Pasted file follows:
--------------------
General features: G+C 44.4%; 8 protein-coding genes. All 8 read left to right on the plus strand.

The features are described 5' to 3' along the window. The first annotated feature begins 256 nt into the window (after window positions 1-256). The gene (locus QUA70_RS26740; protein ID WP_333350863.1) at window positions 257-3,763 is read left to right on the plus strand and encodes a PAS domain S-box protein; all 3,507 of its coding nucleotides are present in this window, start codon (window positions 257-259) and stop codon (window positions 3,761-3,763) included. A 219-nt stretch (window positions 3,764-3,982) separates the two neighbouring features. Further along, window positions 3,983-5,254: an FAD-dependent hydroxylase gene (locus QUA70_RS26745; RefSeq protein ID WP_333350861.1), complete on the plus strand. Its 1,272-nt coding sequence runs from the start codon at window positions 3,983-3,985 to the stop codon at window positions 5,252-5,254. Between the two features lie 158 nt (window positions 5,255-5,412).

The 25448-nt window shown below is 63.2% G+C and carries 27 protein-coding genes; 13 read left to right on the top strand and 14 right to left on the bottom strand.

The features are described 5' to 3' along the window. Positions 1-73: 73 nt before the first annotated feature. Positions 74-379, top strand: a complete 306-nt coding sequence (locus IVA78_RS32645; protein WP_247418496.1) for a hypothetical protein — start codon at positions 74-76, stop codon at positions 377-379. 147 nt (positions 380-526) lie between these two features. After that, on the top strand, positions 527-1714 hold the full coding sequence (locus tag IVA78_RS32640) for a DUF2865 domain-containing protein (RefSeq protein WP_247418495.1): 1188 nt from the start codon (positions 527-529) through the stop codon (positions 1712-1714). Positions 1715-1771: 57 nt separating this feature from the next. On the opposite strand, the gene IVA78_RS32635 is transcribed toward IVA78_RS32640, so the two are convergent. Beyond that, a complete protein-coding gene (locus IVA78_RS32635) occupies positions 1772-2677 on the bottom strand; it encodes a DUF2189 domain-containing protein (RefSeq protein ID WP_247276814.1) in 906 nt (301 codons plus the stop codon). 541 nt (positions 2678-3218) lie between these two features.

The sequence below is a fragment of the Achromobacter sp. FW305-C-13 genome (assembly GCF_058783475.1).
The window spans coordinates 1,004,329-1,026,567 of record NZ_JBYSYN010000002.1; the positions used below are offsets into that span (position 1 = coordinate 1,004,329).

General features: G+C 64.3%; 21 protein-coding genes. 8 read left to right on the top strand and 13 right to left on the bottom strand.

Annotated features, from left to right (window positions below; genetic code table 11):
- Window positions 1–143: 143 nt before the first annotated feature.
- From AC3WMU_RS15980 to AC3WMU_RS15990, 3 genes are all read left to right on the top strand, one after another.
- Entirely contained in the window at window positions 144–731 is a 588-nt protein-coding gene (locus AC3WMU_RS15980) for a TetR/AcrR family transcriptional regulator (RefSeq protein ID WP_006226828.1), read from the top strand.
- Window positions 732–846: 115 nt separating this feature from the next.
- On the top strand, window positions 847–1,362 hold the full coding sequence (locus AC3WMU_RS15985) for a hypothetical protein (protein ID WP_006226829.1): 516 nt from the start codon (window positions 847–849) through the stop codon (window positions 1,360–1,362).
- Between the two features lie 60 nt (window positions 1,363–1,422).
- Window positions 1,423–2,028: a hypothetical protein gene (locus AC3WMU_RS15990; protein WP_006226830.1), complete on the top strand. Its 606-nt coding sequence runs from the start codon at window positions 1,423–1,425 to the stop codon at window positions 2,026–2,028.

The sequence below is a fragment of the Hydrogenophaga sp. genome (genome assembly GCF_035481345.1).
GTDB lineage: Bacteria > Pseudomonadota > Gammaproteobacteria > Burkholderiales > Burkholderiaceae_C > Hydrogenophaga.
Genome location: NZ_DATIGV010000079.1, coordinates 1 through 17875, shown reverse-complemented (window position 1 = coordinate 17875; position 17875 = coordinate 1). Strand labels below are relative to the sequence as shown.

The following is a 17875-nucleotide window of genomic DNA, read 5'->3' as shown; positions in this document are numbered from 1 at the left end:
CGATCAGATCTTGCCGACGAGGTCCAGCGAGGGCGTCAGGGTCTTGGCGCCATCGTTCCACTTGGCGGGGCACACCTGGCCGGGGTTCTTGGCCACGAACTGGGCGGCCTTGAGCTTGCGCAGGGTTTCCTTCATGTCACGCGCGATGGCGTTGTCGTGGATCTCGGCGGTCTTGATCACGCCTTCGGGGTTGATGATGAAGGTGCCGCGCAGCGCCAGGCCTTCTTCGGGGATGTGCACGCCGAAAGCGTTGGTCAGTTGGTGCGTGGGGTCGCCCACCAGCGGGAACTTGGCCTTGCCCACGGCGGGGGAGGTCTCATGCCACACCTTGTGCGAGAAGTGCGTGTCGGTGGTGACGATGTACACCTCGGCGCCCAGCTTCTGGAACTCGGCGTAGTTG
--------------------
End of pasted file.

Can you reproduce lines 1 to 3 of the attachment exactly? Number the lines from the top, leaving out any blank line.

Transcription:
General features: G+C 44.4%; 8 protein-coding genes. All 8 read left to right on the plus strand.

The features are described 5' to 3' along the window. The first annotated feature begins 256 nt into the window (after window positions 1-256). The gene (locus QUA70_RS26740; protein ID WP_333350863.1) at window positions 257-3,763 is read left to right on the plus strand and encodes a PAS domain S-box protein; all 3,507 of its coding nucleotides are present in this window, start codon (window positions 257-259) and stop codon (window positions 3,761-3,763) included. A 219-nt stretch (window positions 3,764-3,982) separates the two neighbouring features. Further along, window positions 3,983-5,254: an FAD-dependent hydroxylase gene (locus QUA70_RS26745; RefSeq protein ID WP_333350861.1), complete on the plus strand. Its 1,272-nt coding sequence runs from the start codon at window positions 3,983-3,985 to the stop codon at window positions 5,252-5,254. Between the two features lie 158 nt (window positions 5,255-5,412).

The 25448-nt window shown below is 63.2% G+C and carries 27 protein-coding genes; 13 read left to right on the top strand and 14 right to left on the bottom strand.